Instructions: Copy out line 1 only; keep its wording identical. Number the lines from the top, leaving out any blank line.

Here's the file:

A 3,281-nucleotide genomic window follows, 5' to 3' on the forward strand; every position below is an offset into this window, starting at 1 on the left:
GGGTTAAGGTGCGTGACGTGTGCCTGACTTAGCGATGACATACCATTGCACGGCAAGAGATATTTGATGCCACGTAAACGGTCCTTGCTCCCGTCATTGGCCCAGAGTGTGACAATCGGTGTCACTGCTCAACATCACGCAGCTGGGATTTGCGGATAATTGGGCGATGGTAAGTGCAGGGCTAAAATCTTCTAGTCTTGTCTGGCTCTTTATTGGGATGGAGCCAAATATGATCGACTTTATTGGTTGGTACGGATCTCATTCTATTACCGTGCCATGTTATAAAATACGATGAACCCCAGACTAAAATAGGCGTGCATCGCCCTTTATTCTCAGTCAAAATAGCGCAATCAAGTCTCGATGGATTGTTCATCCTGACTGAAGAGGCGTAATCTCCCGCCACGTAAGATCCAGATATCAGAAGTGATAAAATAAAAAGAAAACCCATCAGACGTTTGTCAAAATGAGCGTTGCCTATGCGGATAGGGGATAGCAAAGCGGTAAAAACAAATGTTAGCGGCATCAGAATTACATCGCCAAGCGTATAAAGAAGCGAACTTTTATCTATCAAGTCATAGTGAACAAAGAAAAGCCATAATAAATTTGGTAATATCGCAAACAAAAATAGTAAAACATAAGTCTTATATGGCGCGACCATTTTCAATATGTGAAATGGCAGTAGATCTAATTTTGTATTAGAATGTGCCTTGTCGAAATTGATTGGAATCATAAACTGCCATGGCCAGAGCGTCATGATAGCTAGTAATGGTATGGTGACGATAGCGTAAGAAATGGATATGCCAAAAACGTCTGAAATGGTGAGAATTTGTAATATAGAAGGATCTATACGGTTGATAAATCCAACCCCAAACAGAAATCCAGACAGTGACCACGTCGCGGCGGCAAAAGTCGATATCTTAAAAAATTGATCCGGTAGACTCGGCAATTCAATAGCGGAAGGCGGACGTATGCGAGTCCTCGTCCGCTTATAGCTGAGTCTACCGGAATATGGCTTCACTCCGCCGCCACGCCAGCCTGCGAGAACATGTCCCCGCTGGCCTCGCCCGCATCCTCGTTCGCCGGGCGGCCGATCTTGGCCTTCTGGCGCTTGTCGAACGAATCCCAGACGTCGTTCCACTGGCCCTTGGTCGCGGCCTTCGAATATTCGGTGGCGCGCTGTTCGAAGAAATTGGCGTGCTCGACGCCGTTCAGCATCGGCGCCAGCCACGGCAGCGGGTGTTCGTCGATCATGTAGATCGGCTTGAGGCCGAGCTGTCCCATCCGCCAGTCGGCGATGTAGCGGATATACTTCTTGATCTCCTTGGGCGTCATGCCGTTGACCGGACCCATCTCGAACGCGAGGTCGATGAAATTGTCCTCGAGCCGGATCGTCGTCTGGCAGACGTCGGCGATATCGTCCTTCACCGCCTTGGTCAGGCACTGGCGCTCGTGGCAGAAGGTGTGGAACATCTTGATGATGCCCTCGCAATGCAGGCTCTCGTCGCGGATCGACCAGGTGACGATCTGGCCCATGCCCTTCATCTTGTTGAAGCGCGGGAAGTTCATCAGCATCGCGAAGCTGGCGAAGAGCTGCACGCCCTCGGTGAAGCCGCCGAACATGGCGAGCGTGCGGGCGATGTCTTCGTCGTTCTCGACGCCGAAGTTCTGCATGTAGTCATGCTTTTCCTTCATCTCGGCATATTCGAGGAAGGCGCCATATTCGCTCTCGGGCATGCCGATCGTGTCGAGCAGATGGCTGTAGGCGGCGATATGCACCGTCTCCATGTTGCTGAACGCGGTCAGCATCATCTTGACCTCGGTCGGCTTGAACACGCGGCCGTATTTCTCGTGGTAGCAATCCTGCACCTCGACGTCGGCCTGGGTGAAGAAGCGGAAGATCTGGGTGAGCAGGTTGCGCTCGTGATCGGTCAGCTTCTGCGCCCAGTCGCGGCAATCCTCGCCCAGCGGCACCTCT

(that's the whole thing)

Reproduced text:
A 3,281-nucleotide genomic window follows, 5' to 3' on the forward strand; every position below is an offset into this window, starting at 1 on the left: